Pennsylvania’s rare species are under attack. The deceptively named “Endangered Species Coordination Act” (HB 1576 and its Senate companion, SB 1047) would gut the ability of our state natural resource agencies to list and protect rare plants and animals; essentially only those species listed by the federal government would be covered.
Osprey, Short-eared Owl, Peregrine Falcon, and Common Tern (clockwise from top-left) are just a few of the bird species in Pennsylvania threatened by this legislation.
Among other things, the passage of these bills would:
- Result in PA losing $27 million in federal wildlife restoration funds, representing up to a third the budgets of the Game Commission and Fish and Boat Commission. This is money we get to help protect important habitat including pristine trout streams.
- Place the fate of endangered and threatened species in Pennsylvania in the hands of politicians instead of where it should be, with scientists and resource experts. These bills essentially politicize a process that was intended to be free from political influence; they serve only to appease industry at the expense of the environment. The politician who introduced the bill in the Pennsylvania legislature, State Representative Jeffrey Pyle, told the Lancaster Intelligencer exactly who this bill is designed to protect: “For as good as they (Pennsylvania Game Commission) are for achieving their mission, they run into problems when it overlaps other priorities, like jobs, coal, gas and lumber.”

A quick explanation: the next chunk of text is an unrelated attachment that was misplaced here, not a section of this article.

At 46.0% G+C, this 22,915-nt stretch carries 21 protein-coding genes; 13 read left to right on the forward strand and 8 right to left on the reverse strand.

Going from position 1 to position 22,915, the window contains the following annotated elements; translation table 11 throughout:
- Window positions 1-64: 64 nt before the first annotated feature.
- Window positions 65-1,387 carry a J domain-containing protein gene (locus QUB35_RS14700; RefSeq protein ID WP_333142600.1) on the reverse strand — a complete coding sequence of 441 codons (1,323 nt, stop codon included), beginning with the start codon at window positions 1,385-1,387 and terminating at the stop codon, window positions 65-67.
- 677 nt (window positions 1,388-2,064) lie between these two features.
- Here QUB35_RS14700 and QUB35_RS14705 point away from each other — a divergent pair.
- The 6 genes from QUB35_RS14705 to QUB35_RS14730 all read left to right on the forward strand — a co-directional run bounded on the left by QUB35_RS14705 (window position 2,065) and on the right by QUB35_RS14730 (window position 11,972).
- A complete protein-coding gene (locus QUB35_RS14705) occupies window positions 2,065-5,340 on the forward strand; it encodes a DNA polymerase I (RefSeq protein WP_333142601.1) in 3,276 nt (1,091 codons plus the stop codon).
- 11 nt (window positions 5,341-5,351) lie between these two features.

- Require any action to list a species as threatened or endangered to first go through the Independent Regulatory Review Commission (IRRC) for approval. The current process for listing a species is efficient, transparent, scientifically accurate, and takes only 6 months. The new proposed process would add an unnecessary and costly level of bureaucracy, taking 4 times as long to complete (2 years). In some cases, 2 years is too slow to save a species from extinction.
- Make it much more difficult to protect high-quality trout streams by requiring the designation of such streams to also go through the IRRC for approval. Pennsylvania’s trout streams are highly valued by residents in addition to being one of the core of recreational activities that benefits tourism in the state.
- Place further strain on state agencies already operating on reduced budgets by calling for the creation of a centralized database to replace the decades-old computerized system of endangered species and fauna, without designating the funds to establish such a database.
- Require the state natural resource agencies to provide a virtual roadmap to the location of species that are often targeted for illegal sale and trade (via the above-mentioned database). The legislation requires access to the centralized database to be shared with various outside entities. Insofar that many endangered and threatened species have substantial value on the black market, this will increase the risk of unlawful taking of these species.
Take Action Now
Please call or send an email directly to your state representatives stating your opposition to this legislation.
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